Main definitions of groin in US English:

: groin1groin2

groin1

noun

  • 1The area between the abdomen and the thigh on either side of the body.

    • ‘It suggests that the laparoscopic method may be better for hernias that occur on both sides of the groin and for recurrences.’
    • ‘The femoral is located in the leg at the groin area.’
    • ‘Swelling and tenderness was noted in the groin and proximal thigh.’
    • ‘The most common cause of groin pain in athletes is probably adductor strain.’
    • ‘In femoral fractures, patients usually complain of pain in the groin, anterior thigh, or knee, as well as painful range of motion of the hip.’
    • ‘Patients may have pain in the anterior groin, anterior thigh, buttock, greater trochanter, or medial knee.’
    • ‘One week before the competition while throwing one of my practice partners, I injured my groin.’
    • ‘We surveyed the advice given to patients on driving after groin hernia surgery.’
    • ‘The hernia may look like a bulge or swelling in the groin area.’
    • ‘A fortnight ago, he had 35 goals before a groin injury sidelined him.’
    • ‘It can also give you a fever, low-back pain or pain in your groin (the area where the legs meet your body).’
    • ‘Lift your shoulders off the floor bringing your upper body towards your groin, hold position then release.’
    • ‘The pain may be in the groin, buttocks, anterior thigh, or over the area of the greater trochanter.’
    • ‘A local anesthetic is injected into your groin to numb the area.’
    • ‘He is hitting well after missing two months with a strained left groin.’
    • ‘You're in the shower one morning when you notice a lump where your thigh meets your groin.’
    • ‘Ticks most often sting in the areas around the neck, behind the ear lobe and in the groin area.’
    1. 1.1informal The region of the genitals.
      ‘she kicked him in the groin’
      • ‘She kneed him in the groin and ran for the front door.’
      • ‘The heavy man clutched his groin in pain and fell to his knees on the ground.’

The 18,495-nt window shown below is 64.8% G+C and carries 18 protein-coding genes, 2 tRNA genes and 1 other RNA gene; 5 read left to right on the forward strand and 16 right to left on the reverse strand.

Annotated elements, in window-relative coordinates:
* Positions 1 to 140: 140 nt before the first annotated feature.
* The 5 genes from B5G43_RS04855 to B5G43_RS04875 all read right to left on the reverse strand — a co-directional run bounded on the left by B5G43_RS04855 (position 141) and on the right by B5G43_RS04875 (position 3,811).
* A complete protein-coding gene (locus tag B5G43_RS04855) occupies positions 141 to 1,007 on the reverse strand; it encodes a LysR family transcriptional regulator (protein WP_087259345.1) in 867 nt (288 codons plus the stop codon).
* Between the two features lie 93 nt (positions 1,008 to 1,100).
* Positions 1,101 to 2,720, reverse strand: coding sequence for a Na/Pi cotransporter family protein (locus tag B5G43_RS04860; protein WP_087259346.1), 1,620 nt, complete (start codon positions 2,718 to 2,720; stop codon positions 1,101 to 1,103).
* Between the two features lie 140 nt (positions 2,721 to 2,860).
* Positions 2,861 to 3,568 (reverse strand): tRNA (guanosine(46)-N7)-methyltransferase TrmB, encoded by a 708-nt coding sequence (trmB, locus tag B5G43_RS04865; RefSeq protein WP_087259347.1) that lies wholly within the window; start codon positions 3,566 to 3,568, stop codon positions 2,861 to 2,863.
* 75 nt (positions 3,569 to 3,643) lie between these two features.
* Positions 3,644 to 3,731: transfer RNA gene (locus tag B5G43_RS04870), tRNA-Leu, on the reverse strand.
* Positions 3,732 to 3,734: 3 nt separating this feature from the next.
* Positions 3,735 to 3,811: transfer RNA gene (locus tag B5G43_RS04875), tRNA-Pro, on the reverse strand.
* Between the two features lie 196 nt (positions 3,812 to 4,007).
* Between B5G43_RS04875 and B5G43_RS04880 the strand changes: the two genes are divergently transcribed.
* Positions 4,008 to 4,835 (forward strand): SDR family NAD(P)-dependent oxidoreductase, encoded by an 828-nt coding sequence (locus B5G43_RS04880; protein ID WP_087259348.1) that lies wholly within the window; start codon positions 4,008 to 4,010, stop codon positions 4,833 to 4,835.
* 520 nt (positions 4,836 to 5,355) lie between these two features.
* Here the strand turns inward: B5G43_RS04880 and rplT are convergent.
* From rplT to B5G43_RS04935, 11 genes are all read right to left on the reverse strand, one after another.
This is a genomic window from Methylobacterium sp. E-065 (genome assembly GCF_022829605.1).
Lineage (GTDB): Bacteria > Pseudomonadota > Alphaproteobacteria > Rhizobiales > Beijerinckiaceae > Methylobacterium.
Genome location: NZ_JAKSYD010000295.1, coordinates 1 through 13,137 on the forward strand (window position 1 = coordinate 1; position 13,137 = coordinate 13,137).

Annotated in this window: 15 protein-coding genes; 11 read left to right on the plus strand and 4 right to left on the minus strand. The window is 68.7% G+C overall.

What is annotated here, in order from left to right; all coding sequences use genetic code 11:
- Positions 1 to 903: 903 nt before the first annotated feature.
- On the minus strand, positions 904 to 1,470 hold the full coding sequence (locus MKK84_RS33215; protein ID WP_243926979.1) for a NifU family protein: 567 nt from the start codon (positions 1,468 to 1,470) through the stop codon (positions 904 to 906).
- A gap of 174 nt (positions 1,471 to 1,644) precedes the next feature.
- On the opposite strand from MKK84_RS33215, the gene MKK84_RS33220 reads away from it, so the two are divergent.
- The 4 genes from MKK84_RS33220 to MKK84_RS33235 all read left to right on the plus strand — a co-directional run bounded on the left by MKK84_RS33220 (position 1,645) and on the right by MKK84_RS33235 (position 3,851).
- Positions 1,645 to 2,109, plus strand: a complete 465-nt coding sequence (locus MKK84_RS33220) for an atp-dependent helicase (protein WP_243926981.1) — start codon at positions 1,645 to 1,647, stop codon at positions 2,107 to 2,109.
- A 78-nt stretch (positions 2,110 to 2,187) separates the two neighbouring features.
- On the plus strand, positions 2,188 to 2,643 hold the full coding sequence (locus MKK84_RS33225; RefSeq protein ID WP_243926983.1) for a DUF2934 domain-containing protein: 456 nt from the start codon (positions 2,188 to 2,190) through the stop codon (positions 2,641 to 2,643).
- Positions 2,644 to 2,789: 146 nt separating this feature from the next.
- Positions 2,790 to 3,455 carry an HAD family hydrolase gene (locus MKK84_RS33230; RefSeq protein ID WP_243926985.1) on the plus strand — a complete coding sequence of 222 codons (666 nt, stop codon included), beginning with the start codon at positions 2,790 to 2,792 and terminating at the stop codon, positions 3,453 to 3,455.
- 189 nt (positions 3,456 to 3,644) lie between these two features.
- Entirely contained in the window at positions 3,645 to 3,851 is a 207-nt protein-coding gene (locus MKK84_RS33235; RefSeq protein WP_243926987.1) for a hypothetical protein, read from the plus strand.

• ‘Eventually, but without warning, she pulled away, her lips leaving his again, her hand drifting from his groin.’
      • ‘Now he dropped the sword and she brought her knee up into the man's groin.’
      • ‘He crumbled to the floor, clutching his groin in agony.’
      • ‘He could hear her breath quicken, her moans deepen, as her hands fought to find access to his groin where she could turn the tables on him.’
      • ‘Having captured a leg, and thus controlled the opponent's movement, a toe kick to the groin, inner thigh or lower abdomen could be easily applied.’
      • ‘Kicking targets are many - the groin, lower abdomen, or solar plexus.’
      • ‘I saw him dart after a guy that kicked him in the groin near those buildings over there.’
      • ‘The defender's right elbow is locked and her hand cannot strike the attacker's groin.’
      • ‘For good measure, I added a kick to the groin and he doubled over on the kitchen floor, shouting curses at me.’
      crotch, crutch, genitals
      View synonyms
  • 2Architecture
    A curved edge formed by two intersecting vaults.

    • ‘It is characterized by heavy, load-bearing masonry, the round-headed arch and its derivatives, the groin, and barrel vaulting.’
    • ‘On an impulse that she hardly understood, she crouched in a shadowed groin of the red-tiled roof, and peeked down into the forbidden area.’
    • ‘Gilt threads glittered in the weave of pennants and tapestries and high overhead a gold-trimmed groin vault shouldered off the arches of a marble ceiling.’
    • ‘The light didn't quite reach the high ceiling where carved figures lurked in the shadows of a graceful groin vault.’
    • ‘The corridor opened into a T-junction in a groin vault serving as a landing for a broad, dimly-lit staircase.’

Origin

Late Middle English grynde, perhaps from Old English grynde ‘depression, abyss’.

Pronunciation

groin

/ɡroin//ɡrɔɪn/

Main definitions of groin in US English:

: groin1groin2

groin2

(also groyne)

noun

  • A low wall or sturdy barrier built out into the sea from a beach to check erosion and drifting.

Origin

Late 16th century: from dialect groin ‘snout’, from Old French groign, from late Latin grunium ‘pig's snout’, from Latin grunnire ‘to grunt’.

Pronunciation

groin

/ɡroin//ɡrɔɪn/